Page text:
harley davidson sues urban

Harley-Davidson sues multinational clothing company Urban Outfitters.  Feel like deja vu to anyone?  Probably because this isn’t the first time Harley-Davidson has sued Urban Outfitters.   Back in March 2014, Harley-Davidson sued Urban for trademark infringement.  

The lawsuit was filed in the U.S. District Court for the Eastern District of Wisconsin, Milwaukee Division, on Friday, January 6, 2017.  

image: H-D’s complaint

The case centers on bodysuits sold by Urban.  The motorcycle manufacturer says that Urban Outfitters has infringed on its trademarks and violated section 32(1) of the Lanham Act for trademark unfairly competing, counterfeiting, and falsely designating origin.  Essentially Harley-Davidson is suing for what it sees as a rip off by the clothing retail manufacturer of its genuine products.  

Harley is claiming that Urban Outfitters used the Harley-Davidson’s genuine products but removed Harley licensed tags and replaced them with their own.   And that the genuine Harley-Davidson t-shirts, tops, and shirts had been “altered” by the retail clothing company.

According to the lawsuit, “Urban Outfitters has used the Harley-Davidson trademark in a variety of unauthorized ways that falsely suggest and are likely to create the mistaken impression that Urban Outfitters’ products come from or are authorized, approved, and/or licensed by Harley-Davidson when they are not.”

Harley Davidson is asking for an injunction on sales, profits, and statutory damages of $2 million per trademark, in addition to damages and costs.

The famous orange and black Harley-Davidson logo is one of the most recognized in the world. And has long been a trademark for the motorcycle manufacturer.  But there is good and bad in all things.  Because along with all the wonderful notoriety of Harley-Davidson being a highly recognizable logo brand comes the downfall of many others trying to copy and sell ripped-off Harley products.  


Karen Davidson, Granddaughter of Harley-Davidson Co-Founder and Creative Director Harley-Davidson

And Karen Davidson, the granddaughter of one of the company’s founders and now creative director of the company, has stated that the Harley logo is an integral part of the Harley fashion and merchandise products.  Which is why Harley’s team of lawyers must maintain constant vigilance on a national and international level to make sure they search and prosecute offenders copying the brand’s goodwill.  

Harley-Davidson has used and promoted its “Harley Davidson” brand since 1903–the year the company was founded in Milwaukee.  (The brand didn’t start selling clothes until 1912.  However, the recognizable bar and shield logo was  introduced in 1910.)  Moreover, the company’s “fanatical brand loyalty” is so notable that it has even been the subject of a Harvard Business School case study.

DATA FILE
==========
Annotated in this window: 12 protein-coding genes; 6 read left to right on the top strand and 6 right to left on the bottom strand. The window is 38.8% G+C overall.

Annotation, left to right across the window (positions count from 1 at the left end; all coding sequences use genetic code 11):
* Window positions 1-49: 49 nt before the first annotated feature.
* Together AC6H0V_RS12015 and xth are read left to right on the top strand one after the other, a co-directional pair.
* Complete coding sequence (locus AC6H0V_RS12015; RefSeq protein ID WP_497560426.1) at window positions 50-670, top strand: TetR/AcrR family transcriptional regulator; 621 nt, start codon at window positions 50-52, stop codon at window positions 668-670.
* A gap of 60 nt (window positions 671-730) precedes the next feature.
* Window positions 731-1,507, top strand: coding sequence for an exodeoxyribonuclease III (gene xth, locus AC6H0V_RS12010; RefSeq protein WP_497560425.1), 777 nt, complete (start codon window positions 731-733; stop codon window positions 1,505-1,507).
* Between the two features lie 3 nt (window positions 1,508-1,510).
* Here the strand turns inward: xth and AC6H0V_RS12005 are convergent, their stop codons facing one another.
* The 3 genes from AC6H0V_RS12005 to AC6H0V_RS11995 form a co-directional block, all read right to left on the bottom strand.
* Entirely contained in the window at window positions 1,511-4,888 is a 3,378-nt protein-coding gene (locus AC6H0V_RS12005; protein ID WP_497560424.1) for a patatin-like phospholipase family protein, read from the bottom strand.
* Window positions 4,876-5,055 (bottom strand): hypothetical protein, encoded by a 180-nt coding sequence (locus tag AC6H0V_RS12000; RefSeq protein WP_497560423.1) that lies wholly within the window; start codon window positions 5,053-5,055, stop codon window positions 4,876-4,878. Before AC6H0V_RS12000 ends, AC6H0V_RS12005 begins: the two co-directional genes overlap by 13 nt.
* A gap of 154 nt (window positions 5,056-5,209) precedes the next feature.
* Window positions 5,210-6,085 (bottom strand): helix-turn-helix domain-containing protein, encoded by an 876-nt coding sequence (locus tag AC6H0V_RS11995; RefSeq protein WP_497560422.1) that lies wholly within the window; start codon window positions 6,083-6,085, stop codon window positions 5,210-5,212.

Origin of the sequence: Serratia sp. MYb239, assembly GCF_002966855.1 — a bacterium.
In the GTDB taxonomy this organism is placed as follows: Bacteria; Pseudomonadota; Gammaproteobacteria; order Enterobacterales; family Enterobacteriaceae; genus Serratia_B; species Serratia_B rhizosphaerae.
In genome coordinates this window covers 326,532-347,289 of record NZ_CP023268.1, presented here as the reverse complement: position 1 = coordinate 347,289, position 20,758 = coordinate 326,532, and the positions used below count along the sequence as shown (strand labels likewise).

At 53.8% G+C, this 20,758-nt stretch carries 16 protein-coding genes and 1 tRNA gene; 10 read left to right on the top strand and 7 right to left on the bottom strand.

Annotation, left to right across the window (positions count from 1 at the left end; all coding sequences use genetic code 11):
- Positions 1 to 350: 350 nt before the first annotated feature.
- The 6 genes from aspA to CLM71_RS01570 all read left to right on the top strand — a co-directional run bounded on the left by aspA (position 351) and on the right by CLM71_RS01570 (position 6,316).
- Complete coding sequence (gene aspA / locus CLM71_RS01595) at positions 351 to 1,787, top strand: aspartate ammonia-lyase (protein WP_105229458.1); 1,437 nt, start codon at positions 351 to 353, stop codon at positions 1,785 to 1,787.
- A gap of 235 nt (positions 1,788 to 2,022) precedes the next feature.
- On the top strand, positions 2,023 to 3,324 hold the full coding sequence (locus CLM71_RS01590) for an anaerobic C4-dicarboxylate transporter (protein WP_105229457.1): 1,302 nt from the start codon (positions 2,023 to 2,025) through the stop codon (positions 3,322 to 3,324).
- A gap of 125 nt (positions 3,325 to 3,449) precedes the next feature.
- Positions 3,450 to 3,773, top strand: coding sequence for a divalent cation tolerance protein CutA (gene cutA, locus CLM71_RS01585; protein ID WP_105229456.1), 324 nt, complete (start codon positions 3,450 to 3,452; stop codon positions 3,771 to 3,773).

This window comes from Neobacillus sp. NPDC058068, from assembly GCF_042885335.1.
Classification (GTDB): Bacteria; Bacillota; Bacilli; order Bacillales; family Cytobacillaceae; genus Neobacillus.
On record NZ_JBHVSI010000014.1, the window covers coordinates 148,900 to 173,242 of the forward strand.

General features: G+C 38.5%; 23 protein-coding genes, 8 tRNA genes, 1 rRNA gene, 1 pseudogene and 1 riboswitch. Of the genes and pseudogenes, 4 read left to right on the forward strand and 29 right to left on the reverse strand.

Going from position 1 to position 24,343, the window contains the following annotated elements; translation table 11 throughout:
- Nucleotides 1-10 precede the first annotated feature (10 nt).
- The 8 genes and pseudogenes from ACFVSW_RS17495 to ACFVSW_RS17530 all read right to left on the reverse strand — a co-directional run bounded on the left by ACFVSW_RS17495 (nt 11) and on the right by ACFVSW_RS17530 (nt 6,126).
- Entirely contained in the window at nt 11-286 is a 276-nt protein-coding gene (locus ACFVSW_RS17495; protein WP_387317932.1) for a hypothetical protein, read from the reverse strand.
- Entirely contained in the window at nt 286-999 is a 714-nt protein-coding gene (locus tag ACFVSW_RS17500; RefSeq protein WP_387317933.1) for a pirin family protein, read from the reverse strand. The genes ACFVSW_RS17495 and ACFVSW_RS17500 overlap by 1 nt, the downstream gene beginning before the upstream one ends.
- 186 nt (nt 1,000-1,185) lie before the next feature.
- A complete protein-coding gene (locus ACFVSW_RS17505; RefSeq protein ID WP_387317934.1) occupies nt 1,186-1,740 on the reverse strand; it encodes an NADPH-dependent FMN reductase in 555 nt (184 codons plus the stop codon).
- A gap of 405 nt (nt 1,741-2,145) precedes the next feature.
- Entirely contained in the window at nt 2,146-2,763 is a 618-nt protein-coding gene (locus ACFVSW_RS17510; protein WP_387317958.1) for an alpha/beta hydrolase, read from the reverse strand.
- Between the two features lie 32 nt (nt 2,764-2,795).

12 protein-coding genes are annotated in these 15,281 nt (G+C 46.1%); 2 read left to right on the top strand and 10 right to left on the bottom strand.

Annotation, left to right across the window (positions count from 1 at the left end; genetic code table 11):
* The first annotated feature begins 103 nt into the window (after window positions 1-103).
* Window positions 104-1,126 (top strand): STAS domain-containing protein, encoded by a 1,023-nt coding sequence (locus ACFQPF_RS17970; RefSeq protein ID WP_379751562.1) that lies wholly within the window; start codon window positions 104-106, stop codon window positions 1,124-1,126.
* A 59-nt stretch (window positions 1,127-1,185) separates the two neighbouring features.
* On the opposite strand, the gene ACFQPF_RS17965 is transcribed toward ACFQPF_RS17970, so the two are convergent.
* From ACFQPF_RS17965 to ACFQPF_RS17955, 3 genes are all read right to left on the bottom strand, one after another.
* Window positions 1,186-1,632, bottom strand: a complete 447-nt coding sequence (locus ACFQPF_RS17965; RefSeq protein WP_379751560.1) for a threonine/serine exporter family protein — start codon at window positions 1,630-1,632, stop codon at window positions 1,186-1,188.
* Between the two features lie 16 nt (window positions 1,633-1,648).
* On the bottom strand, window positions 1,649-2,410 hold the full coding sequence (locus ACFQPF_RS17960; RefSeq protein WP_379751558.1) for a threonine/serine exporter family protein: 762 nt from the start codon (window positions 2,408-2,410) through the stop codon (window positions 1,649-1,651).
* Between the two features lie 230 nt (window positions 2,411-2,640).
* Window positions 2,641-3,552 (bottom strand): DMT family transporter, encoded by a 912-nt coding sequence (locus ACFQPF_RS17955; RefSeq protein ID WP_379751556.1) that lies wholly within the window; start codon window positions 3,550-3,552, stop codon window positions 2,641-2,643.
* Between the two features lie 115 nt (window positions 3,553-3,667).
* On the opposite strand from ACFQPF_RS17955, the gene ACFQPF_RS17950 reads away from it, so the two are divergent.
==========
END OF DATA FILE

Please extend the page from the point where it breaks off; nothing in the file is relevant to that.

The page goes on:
Let’s ride…this one all the way to courtroom.

The case is H-D USA, LLC and Harley-Davidson Motor Company Group, LLC v. Urban Outfitters, Inc. and Free People LLC.  View a PDF of the lawsuit below. 


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Chelsea Wold is an Associate Attorney. Chelsea works with clients in various industries and of all sizes on domestic and global brand protection issues. Chelsea’s practice focuses on intellectual property portfolio management, including domestic and international trademark clearance, prosecution, and enforcement, copyright and trademark counseling. Chelsea received her J.D. degree from the Arizona State University’s Sandra Day O’Connor College of Law with a Certificate in Law, Science and Technology with a focus on Intellectual Property and Health Law. While in law school Chelsea received Pedrick Scholar Honors (dean’s list) and the Distinction for Highest Pro Bono service. She also graduated with dual degrees from the University of Arizona where she earned a Bachelor of Science in Psychology and a Bachelor of Arts in Journalism. Chelsea was on the Fiesta Bowl Queen and Court while in college, serving as a spokeswoman for The Fiesta Bowl Organization. She was also on the dean’s list from 2009-2013. On the personal side, Chelsea has her own blog that she started as a journalism major in college. Creative writing is a hobby and creative outlet for Chelsea.